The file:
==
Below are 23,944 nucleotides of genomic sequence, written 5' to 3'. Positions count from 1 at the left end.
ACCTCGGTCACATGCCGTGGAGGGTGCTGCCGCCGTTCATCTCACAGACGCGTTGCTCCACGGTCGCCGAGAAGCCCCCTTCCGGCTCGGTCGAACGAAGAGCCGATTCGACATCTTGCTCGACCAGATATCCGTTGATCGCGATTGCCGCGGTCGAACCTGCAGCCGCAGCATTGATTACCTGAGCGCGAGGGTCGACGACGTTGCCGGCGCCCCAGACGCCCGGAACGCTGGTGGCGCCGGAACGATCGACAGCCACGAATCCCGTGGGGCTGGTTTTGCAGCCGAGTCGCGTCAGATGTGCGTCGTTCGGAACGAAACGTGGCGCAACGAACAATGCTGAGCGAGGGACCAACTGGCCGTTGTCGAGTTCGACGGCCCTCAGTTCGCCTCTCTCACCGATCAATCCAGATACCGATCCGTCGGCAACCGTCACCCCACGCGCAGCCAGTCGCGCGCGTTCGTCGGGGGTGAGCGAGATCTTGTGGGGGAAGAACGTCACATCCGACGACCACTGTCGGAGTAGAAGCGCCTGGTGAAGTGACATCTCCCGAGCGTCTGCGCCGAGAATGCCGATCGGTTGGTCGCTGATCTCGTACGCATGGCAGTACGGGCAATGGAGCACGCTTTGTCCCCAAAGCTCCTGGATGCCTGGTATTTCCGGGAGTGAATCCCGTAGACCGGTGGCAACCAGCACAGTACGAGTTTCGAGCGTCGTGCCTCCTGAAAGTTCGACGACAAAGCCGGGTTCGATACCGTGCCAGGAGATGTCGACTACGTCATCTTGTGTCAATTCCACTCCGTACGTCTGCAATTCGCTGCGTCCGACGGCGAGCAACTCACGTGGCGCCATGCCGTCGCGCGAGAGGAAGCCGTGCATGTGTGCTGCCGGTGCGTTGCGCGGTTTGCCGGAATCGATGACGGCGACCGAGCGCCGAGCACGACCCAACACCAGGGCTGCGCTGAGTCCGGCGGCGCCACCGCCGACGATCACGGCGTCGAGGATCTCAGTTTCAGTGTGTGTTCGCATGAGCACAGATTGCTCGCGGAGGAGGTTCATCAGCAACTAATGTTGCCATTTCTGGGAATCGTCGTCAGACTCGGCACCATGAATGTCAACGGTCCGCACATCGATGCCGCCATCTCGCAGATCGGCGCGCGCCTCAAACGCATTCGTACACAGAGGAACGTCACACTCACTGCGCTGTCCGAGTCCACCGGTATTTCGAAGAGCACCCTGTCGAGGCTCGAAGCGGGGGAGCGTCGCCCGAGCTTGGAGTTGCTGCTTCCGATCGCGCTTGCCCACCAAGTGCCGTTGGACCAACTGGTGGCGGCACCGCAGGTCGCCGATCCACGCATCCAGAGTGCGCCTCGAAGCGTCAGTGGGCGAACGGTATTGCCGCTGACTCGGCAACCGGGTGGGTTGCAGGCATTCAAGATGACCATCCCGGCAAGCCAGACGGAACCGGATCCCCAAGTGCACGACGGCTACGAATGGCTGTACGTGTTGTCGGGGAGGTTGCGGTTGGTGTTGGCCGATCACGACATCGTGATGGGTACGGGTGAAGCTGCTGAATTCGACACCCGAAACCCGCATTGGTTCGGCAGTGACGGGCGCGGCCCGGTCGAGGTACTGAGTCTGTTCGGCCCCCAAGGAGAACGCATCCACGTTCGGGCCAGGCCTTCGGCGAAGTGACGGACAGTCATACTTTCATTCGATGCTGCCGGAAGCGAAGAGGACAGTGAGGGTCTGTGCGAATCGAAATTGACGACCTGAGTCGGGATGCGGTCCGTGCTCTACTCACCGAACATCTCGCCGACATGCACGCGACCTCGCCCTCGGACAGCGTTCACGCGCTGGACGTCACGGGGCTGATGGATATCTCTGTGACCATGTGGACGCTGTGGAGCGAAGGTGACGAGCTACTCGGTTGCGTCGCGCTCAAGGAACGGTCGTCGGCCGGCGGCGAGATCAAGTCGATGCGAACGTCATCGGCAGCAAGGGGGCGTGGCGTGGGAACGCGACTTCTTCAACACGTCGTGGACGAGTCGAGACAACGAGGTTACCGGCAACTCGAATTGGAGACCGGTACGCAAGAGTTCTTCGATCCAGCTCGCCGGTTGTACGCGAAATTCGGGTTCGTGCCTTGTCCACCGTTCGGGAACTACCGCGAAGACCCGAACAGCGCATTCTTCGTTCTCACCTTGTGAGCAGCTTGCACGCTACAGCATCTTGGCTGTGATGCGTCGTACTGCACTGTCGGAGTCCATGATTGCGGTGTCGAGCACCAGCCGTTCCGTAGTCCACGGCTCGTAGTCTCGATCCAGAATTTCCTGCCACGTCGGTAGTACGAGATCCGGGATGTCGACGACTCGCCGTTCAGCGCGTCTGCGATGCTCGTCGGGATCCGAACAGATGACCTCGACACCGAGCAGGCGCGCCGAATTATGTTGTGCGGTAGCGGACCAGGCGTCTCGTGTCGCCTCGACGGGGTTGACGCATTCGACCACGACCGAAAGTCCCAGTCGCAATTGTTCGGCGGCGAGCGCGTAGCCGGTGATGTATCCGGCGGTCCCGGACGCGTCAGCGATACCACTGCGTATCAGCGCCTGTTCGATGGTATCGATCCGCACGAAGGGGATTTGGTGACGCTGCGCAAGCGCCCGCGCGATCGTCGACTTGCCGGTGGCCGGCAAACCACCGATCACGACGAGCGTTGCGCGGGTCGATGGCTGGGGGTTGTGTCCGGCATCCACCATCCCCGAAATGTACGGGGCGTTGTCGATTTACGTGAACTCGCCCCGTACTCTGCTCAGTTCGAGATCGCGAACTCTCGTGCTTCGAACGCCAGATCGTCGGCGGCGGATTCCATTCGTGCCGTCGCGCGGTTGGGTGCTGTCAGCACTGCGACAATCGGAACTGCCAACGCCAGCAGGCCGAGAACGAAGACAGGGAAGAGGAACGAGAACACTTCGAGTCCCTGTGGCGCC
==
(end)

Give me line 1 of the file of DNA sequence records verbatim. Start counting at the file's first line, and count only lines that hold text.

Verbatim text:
Below are 23,944 nucleotides of genomic sequence, written 5' to 3'. Positions count from 1 at the left end.